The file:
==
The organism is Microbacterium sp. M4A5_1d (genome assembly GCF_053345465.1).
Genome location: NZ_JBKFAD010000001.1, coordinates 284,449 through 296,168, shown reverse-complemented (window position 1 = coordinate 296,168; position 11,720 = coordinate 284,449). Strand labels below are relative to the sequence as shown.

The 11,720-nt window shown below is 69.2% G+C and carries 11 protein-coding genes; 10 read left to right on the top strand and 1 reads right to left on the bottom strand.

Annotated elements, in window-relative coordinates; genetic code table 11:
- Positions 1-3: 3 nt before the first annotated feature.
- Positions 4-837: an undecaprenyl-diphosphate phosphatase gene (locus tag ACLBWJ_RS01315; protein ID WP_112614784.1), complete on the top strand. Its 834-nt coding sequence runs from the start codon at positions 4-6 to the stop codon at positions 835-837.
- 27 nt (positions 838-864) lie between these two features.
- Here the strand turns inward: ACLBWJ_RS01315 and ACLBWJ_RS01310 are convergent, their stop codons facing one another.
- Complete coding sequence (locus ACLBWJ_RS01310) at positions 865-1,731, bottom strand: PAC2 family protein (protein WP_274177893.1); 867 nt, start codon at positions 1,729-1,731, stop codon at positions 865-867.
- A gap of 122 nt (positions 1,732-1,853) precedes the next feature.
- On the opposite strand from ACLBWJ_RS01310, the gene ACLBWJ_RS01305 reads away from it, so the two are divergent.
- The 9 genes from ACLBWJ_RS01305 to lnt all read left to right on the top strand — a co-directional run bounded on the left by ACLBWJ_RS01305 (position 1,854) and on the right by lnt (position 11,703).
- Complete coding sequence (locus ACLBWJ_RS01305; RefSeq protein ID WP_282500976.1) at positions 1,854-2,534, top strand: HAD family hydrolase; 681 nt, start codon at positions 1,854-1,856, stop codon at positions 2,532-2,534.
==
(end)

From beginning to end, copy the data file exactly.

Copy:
The organism is Microbacterium sp. M4A5_1d (genome assembly GCF_053345465.1).
Genome location: NZ_JBKFAD010000001.1, coordinates 284,449 through 296,168, shown reverse-complemented (window position 1 = coordinate 296,168; position 11,720 = coordinate 284,449). Strand labels below are relative to the sequence as shown.

The 11,720-nt window shown below is 69.2% G+C and carries 11 protein-coding genes; 10 read left to right on the top strand and 1 reads right to left on the bottom strand.

Annotated elements, in window-relative coordinates; genetic code table 11:
- Positions 1-3: 3 nt before the first annotated feature.
- Positions 4-837: an undecaprenyl-diphosphate phosphatase gene (locus tag ACLBWJ_RS01315; protein ID WP_112614784.1), complete on the top strand. Its 834-nt coding sequence runs from the start codon at positions 4-6 to the stop codon at positions 835-837.
- 27 nt (positions 838-864) lie between these two features.
- Here the strand turns inward: ACLBWJ_RS01315 and ACLBWJ_RS01310 are convergent, their stop codons facing one another.
- Complete coding sequence (locus ACLBWJ_RS01310) at positions 865-1,731, bottom strand: PAC2 family protein (protein WP_274177893.1); 867 nt, start codon at positions 1,729-1,731, stop codon at positions 865-867.
- A gap of 122 nt (positions 1,732-1,853) precedes the next feature.
- On the opposite strand from ACLBWJ_RS01310, the gene ACLBWJ_RS01305 reads away from it, so the two are divergent.
- The 9 genes from ACLBWJ_RS01305 to lnt all read left to right on the top strand — a co-directional run bounded on the left by ACLBWJ_RS01305 (position 1,854) and on the right by lnt (position 11,703).
- Complete coding sequence (locus ACLBWJ_RS01305; RefSeq protein ID WP_282500976.1) at positions 1,854-2,534, top strand: HAD family hydrolase; 681 nt, start codon at positions 1,854-1,856, stop codon at positions 2,532-2,534.